Friday, July 1, 2016

Cherrywood's Lion King Challenge Part 1: The Fabric

Cherrywood Lion King Challenge Bundle
After May's flurry of quilt finishes, my number of June posts has been a bit sparse.  And while you may be worried that I've taken a bit of a hiatus from quilting--nothing could be further from the truth.  There has been a whirlwind of activity in the quilt studio and I finally have some blogworthy news to share...so much so that I will be breaking up this most recent finish into three separate posts.

Back in October 2015, Cherrywood Hand Dyed Fabrics announced they would be hosting a new quilt challenge, but hadn't revealed the theme nor challenge bundle.  Regardless, given the huge success of the Wicked Challenge, as well as my love of Cherrywood fabrics, I signed up and reserved my challenge bundle sight unseen!  A few months later, they revealed the King of the Jungle theme, along with the challenge bundle featuring three tones of gold with one black.  A week or so later, Disney gave Cherrywood permission to use "Lion King" as the official challenge theme.


Inspiration Found in Local Quilt Shop

As the 7/1 deadline approached, I started to ponder design ideas and thought it would be fun to create a jungle themed mandala (more on my mandala design will be covered in the next post).  But first, I wanted to transform the challenge fabrics and create my own original prints inspired by African animals.  For inspiration, I turned to Pinterest, my local library and even my local quilt shop, where I found several bolts of animal prints!  Originally, I envisioned four quadrants, with one section featuring a different African animal:  zebras, leopards, tigers and giraffes.  After borrowing a number of children's books about Tigers, I learned that tigers are native to Asia and as such, would not fit into my African themed mandala.
Abstract Animal Prints Sketches


I opted to create more abstract representations of the various animal prints.  I drafted a few ideas in my sketchbook and scratch paper.  Some designs came more easily to me, while a few needed more fine tuning.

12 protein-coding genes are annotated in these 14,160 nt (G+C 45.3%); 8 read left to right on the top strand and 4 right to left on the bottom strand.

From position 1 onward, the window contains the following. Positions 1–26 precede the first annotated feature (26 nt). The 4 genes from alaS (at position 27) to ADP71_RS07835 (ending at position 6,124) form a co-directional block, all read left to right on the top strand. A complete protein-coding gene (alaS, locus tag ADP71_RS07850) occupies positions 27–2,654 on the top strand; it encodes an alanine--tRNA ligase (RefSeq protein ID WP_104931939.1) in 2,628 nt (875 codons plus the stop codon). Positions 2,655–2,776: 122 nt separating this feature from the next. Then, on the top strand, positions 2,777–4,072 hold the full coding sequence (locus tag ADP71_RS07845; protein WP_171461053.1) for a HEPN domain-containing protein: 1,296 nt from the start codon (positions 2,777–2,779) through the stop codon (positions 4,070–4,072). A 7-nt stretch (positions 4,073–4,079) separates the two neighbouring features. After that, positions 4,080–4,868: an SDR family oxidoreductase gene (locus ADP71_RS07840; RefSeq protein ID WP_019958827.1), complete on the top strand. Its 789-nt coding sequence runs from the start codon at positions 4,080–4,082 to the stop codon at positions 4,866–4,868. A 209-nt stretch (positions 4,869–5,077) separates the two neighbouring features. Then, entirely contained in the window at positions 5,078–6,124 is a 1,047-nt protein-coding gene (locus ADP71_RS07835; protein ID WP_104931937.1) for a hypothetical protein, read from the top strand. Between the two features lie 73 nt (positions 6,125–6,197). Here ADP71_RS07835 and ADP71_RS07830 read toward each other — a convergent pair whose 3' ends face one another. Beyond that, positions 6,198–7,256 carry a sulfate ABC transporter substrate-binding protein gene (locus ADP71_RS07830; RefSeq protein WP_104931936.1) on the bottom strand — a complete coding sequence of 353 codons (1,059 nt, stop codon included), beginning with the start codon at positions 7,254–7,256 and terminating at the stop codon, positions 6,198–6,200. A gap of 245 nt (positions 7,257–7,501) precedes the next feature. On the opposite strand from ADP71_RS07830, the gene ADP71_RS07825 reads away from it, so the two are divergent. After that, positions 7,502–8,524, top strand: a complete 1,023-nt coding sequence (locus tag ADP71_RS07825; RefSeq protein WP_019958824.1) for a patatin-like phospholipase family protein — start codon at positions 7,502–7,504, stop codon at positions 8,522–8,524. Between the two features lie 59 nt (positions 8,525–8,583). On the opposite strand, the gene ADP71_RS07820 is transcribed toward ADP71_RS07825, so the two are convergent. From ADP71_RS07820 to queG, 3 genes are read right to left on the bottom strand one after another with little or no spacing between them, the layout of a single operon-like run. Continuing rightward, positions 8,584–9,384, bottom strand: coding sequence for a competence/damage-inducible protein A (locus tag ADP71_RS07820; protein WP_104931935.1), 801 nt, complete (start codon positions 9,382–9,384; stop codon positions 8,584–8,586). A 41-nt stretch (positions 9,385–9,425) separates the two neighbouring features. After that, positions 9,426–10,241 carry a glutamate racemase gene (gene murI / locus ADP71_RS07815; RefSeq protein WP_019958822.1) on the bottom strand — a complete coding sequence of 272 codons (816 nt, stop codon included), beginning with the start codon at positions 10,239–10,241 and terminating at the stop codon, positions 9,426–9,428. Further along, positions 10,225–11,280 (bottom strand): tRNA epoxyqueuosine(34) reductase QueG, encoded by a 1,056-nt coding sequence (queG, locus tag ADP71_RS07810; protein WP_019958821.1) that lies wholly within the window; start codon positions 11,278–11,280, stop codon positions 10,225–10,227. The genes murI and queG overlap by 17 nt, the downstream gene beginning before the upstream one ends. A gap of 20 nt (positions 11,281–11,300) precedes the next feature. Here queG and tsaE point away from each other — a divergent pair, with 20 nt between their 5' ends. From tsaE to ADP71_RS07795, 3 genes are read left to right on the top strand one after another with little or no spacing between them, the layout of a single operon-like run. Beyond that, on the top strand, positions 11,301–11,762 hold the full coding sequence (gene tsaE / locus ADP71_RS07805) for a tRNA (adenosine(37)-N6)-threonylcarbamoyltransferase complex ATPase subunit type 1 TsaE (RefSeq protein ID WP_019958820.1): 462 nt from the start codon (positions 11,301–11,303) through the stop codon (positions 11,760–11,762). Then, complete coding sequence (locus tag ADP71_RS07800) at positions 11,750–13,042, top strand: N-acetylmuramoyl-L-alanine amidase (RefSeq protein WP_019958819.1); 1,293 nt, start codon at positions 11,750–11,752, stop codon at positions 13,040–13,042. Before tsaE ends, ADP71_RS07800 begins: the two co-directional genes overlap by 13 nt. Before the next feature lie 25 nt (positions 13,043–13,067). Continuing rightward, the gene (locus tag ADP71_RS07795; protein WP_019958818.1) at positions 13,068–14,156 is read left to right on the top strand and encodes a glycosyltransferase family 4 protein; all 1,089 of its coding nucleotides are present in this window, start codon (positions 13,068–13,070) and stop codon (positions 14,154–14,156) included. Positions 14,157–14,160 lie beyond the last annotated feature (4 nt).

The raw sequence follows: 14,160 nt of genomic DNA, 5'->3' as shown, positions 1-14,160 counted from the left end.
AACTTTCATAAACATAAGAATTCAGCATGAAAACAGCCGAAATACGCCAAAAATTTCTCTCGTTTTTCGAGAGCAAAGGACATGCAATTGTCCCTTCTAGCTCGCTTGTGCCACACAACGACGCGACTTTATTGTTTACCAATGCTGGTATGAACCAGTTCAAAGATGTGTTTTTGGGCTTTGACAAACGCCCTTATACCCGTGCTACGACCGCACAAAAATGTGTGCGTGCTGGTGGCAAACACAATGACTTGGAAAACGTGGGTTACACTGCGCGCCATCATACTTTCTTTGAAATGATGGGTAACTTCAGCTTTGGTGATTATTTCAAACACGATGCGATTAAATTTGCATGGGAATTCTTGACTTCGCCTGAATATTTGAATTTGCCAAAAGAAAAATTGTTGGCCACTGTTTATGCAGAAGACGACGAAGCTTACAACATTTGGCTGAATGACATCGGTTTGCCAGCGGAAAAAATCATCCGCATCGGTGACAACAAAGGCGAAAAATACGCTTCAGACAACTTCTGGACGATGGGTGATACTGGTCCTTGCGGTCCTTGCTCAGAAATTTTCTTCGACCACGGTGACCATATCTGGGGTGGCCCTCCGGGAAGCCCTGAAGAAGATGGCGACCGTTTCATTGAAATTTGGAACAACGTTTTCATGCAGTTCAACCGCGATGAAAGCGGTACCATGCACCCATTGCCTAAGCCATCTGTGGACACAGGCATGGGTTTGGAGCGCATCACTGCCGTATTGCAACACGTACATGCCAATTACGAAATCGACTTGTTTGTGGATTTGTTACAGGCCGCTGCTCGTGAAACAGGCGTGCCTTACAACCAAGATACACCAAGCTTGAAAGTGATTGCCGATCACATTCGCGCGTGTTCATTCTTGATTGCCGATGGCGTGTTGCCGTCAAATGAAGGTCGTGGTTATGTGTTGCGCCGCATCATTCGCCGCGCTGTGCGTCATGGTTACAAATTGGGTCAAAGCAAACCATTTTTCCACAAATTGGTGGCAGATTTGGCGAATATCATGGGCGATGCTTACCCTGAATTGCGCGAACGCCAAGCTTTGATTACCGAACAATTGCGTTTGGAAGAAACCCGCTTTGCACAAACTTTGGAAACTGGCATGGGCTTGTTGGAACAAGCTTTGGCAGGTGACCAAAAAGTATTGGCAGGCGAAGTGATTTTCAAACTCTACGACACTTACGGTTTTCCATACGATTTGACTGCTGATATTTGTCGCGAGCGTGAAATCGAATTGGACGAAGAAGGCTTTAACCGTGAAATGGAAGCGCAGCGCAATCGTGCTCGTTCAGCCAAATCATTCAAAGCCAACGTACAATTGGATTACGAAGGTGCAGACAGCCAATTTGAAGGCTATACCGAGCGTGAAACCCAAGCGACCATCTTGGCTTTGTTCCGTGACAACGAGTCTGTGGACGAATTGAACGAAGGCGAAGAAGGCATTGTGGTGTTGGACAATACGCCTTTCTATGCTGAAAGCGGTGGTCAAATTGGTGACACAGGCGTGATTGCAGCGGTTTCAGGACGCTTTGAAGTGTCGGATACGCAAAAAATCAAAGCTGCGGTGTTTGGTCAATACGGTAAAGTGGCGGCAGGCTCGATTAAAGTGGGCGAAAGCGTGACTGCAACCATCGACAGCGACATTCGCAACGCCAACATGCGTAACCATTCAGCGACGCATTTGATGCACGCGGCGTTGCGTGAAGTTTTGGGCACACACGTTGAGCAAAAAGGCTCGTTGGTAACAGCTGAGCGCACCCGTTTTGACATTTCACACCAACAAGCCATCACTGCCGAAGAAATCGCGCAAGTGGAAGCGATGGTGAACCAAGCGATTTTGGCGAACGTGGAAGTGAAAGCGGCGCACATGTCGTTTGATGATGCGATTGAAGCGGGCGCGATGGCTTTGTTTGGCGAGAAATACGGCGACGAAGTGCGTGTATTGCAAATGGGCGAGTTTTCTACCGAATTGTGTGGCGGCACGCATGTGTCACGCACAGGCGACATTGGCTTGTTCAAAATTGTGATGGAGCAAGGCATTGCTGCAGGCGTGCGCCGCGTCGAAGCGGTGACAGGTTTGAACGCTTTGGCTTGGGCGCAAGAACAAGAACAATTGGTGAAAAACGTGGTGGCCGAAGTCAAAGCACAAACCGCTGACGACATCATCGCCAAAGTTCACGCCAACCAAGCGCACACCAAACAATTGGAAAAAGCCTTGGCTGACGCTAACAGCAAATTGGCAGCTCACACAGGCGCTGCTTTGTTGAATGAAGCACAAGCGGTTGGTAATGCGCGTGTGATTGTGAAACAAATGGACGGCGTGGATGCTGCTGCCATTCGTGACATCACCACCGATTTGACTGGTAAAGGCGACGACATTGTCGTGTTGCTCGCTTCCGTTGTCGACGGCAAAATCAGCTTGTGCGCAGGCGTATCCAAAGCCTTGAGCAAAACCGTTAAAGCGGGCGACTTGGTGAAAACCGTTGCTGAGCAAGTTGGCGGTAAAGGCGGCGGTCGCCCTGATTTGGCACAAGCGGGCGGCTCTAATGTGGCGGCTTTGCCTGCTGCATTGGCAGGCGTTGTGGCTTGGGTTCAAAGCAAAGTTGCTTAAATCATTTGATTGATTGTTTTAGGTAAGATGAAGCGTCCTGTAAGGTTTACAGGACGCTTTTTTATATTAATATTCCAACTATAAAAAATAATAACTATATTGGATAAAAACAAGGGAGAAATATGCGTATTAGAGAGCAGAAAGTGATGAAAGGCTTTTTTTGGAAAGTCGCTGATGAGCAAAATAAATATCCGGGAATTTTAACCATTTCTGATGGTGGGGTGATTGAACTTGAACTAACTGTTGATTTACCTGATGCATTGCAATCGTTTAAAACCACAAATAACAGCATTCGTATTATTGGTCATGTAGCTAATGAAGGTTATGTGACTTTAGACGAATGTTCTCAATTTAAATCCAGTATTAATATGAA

Zebra Stripes

I decided to tackle zebra stripes for my first print, as I had found a small zebra stripe stencil at a local craft shop.  While the rules require you to use all Cherrywood solids for the quilt top/binding, white is an exception, as Cherrywood does not make/sell white hand dyed fabrics.   For stabilization, I ironed on a 6"x 20" piece of freezer paper to the backside of each of my fabrics.  Having the freezer paper in place made it much easier to use a black micron pen to outline the stripes, and then fill in with diagonal tick marks.  It was fun to watch the fabric transform with these repetitive lines.












Layers of Creating Giraffe Geometric Print

Next up was my giraffe print.  I began by marking wonky vertical lines every inch or so across the length of fabric.  From there, I bisected each wedge into smaller areas.  A brown paint brush tipped micron pen was used to add hash marks over these marked lines.  Finally, a fine orange micron pen was used to fill in each area with a spiral.







After learning that tigers were not native to Africa, I needed to find a replacement.  I discovered the bongo antelope had a reddish-brown coat with vibrant white lines.  Using white acryllic paint, I recreated these white stripes along the darkest brown/gold challenge fabric.


Leopard Rosettes

I went back and forth on whether to create cheetah or leopard print.  After going through several kids books on both animals, I was drawn to the rosette clusters of dots associated with leopards.  These may have been the hardest for me and required multiple sketches.  I started with a thick black paint-tip micron pen to create abstract U's and C's, along with amoeba like shapes for my first layer.  I then used an orange pen to fill in the centers of the rosette shapes.

Last up was creating crocodile scales.  A darker green micron pen was used to draw lines at different intervals along the length of a light green Cherrywood solid.  I then created boxes, which were filled in with circles and spirals to repesent the armored scales of the crocodile.


My Fun & Fabulous Five Abstract African Animal Prints (left to right):  Bongo, Giraffe, Leopard, Crocodile and Zebra
Be sure to check out my next post, where I will unveil my mandala design and process...and finally how I incorporate these fun prints and free motion quilting into the overall design!!
A Blank Canvas and Fabric Palette Await Design Inspiration

2 comments:

  1. Wow! I love reading about your process! Such creativity. Well done, Mel!

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    Replies
    1. Thanks Sarah---I had a lot of fun working on this challenge quilt...as you will see in the next few posts!!

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